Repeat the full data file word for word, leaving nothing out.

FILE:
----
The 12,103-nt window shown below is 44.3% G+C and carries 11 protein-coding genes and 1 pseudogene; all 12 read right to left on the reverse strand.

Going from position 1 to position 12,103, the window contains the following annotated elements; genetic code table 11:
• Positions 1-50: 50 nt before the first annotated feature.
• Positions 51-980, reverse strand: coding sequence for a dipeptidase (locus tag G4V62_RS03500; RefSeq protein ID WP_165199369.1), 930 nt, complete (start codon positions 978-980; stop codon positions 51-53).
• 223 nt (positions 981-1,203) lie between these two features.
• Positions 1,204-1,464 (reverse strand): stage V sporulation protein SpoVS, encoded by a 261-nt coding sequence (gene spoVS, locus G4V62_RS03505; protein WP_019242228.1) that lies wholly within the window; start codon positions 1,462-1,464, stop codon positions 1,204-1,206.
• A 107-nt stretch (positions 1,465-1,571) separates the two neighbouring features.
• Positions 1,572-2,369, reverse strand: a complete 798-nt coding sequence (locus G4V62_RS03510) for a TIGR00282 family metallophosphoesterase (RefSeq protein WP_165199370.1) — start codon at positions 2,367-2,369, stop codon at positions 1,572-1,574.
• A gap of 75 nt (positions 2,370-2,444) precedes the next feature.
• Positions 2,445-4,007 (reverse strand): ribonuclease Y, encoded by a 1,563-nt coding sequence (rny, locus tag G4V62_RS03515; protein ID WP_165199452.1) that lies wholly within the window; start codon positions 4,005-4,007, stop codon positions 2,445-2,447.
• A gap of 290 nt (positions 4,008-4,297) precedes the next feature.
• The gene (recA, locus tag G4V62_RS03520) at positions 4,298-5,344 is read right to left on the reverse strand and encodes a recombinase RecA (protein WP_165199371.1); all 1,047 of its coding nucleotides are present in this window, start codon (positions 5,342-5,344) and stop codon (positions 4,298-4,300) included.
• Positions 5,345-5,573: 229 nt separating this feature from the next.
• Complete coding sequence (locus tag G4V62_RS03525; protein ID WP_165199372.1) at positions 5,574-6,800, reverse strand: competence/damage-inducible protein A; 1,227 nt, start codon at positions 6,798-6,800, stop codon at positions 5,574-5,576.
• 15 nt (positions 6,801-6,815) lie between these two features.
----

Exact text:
The 12,103-nt window shown below is 44.3% G+C and carries 11 protein-coding genes and 1 pseudogene; all 12 read right to left on the reverse strand.

Going from position 1 to position 12,103, the window contains the following annotated elements; genetic code table 11:
• Positions 1-50: 50 nt before the first annotated feature.
• Positions 51-980, reverse strand: coding sequence for a dipeptidase (locus tag G4V62_RS03500; RefSeq protein ID WP_165199369.1), 930 nt, complete (start codon positions 978-980; stop codon positions 51-53).
• 223 nt (positions 981-1,203) lie between these two features.
• Positions 1,204-1,464 (reverse strand): stage V sporulation protein SpoVS, encoded by a 261-nt coding sequence (gene spoVS, locus G4V62_RS03505; protein WP_019242228.1) that lies wholly within the window; start codon positions 1,462-1,464, stop codon positions 1,204-1,206.
• A 107-nt stretch (positions 1,465-1,571) separates the two neighbouring features.
• Positions 1,572-2,369, reverse strand: a complete 798-nt coding sequence (locus G4V62_RS03510) for a TIGR00282 family metallophosphoesterase (RefSeq protein WP_165199370.1) — start codon at positions 2,367-2,369, stop codon at positions 1,572-1,574.
• A gap of 75 nt (positions 2,370-2,444) precedes the next feature.
• Positions 2,445-4,007 (reverse strand): ribonuclease Y, encoded by a 1,563-nt coding sequence (rny, locus tag G4V62_RS03515; protein ID WP_165199452.1) that lies wholly within the window; start codon positions 4,005-4,007, stop codon positions 2,445-2,447.
• A gap of 290 nt (positions 4,008-4,297) precedes the next feature.
• The gene (recA, locus tag G4V62_RS03520) at positions 4,298-5,344 is read right to left on the reverse strand and encodes a recombinase RecA (protein WP_165199371.1); all 1,047 of its coding nucleotides are present in this window, start codon (positions 5,342-5,344) and stop codon (positions 4,298-4,300) included.
• Positions 5,345-5,573: 229 nt separating this feature from the next.
• Complete coding sequence (locus tag G4V62_RS03525; protein ID WP_165199372.1) at positions 5,574-6,800, reverse strand: competence/damage-inducible protein A; 1,227 nt, start codon at positions 6,798-6,800, stop codon at positions 5,574-5,576.
• 15 nt (positions 6,801-6,815) lie between these two features.